It’s always a joy to find that one of our club weeks is a year which contains some Agatha Christie titles (and she had such a long writing career that it’s often the case!). I’m a lifelong lover of her books, and so frankly any excuse for a revisit suits me. 1976 is a particularly poignant year, however, as Christie had sadly died in the January; and so the posthumous release of “Sleeping Murder: Miss Marple’s Final Case” was something of an occasion. I still have my original paperback, bought at the time, and picking it up was a bit of a trip into the past.

“Sleeping Murder”, like “Curtain: Poirot’s Last Case” which had been released shortly before Christie’s death, had actually been written some decades before publication. During World War 2, because of the precariousness of life, Christie had written the last stories of her two great detectives in case she didn’t make it through the conflict. In the end, of course, she did, so the two stories were kept on standby until the 1970s. This potentially throws up some contradictions, but Miss Marple’s final outing is a joy from start to finish.

The book opens with a young woman, Gwenda Reed, arriving in the UK from her home of New Zealand in search of a house. Recently married to Giles, who will follow her soon, she’s excited to be making a new life in a new country. Chance (or fate?) leads her to a house called Hillside which feels instantly as if it will be home. Having bought the house and moved in, Gwenda begins to get her home ready for her husband’s arrival. However, as she explores Hillside, she has a number of uncanny experiences where she appears to know things about the house of which she can’t possibly be aware. Making her escape to London for a break, she stays with the novelist Raymond West and his wife; and it is on a visit to the theatre that some words from a play trigger a vision of a murder from the past. Is it real or imaginary? Fortunately, West’s Aunt Jane is on hand to help investigate and find a solution – although her advice from the start is to “let sleeping murder lie”, as a number of revelations could spell danger…

   ‘You are two very nice and charming young people (if you will allow me to say so). You are newly married and are happy together. Don’t, I beg of you, start to uncover things that may – well, that may – how shall I put it? – that might upset and distress you.’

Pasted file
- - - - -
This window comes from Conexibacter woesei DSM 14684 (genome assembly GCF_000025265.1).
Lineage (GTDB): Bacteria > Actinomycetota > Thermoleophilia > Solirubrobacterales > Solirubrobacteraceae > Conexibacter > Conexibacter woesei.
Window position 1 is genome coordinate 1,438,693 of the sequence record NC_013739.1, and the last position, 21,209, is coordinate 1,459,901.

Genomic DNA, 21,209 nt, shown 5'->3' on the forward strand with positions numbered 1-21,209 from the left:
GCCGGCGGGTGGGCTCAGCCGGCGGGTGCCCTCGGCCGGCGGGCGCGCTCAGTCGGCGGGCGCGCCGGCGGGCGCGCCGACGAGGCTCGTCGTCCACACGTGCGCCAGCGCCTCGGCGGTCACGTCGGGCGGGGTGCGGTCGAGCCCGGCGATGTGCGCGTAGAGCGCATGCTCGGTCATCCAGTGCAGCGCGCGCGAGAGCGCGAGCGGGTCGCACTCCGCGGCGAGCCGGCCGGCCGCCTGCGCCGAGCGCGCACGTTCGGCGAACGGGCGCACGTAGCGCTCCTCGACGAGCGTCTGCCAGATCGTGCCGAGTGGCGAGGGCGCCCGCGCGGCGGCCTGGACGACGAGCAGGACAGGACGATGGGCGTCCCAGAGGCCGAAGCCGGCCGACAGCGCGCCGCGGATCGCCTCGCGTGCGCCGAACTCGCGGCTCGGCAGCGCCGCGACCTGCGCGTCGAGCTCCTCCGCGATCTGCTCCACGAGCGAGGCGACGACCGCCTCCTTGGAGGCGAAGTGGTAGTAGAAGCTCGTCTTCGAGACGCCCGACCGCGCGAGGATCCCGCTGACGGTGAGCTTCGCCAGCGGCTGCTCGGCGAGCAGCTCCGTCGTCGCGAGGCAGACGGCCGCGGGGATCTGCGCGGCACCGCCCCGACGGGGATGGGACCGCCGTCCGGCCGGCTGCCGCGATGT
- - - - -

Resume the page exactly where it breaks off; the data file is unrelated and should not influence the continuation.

Gwenda stared at her. ‘You’re thinking of something special – of something – what is it you’re hinting at?’
‘Not hinting, dear. Just advising you (because I’ve lived a long time and I know how very upsetting human nature can be) to let well alone. That’s my advice: let well alone.’

More I will not say because too much revealing of this plot in advance would really spoil the reading of it! Christie is an author who never disappoints me, and although her later works didn’t quite reach the high standard of her early ones, I always enjoy them. However, “Sleeping…” *is* in fact an early work as it was written during the 1940s, and the plotting and atmosphere is excellent. The book features one of my favourite Christie tropes, that of the investigation of a murder in the past which just won’t go away; and the extra element of mystery behind Gwenda’s background as well as her almost supernatural reaction to a house she’s never seen before add little frissons of terror at times – Christie really could add those little spooky touches so well.

As for the murder and the solution, I had a faint glimmering of who the killer was as I read on through the book, and I suspect this is a memory of previous revisits rather than any great detecting abilities on my behalf. “Sleeping Murder” has a complex and often dark plot, with hints of some most unpleasant undercurrents, and a really nasty killer. The denouement is very satisfying, Miss Marple a wonderful sleuth as always, and the book features little cameos of St. Mary Mead and Jane Marple’s friends, all of which rounds things off nicely. There *is* an oddity in that one short paragraph or two which open a chapter were later re-used in a Tommy and Tuppence mystery; this was much later in Christie’s writing career and so it may be that she just liked the piece and re-used it, or it may be that she had forgotten. It plays no real part in the Marple story, but is pivotal to the T&T mystery so in the end it really doesn’t matter!

So, a wonderful start to the #1976Club reading week! I raced through “Sleeping Murder” with much enjoyment and happiness – Golden Age crime is always my comfort reading, and Christie always a treat. “Sleeping Murder” was a fine way for Miss Marple to bow out; clever, sometimes chilling, eminently readable and a great reminder that you should never take older women for granted… Let’s hope the rest of 1976’s books are this good! 😀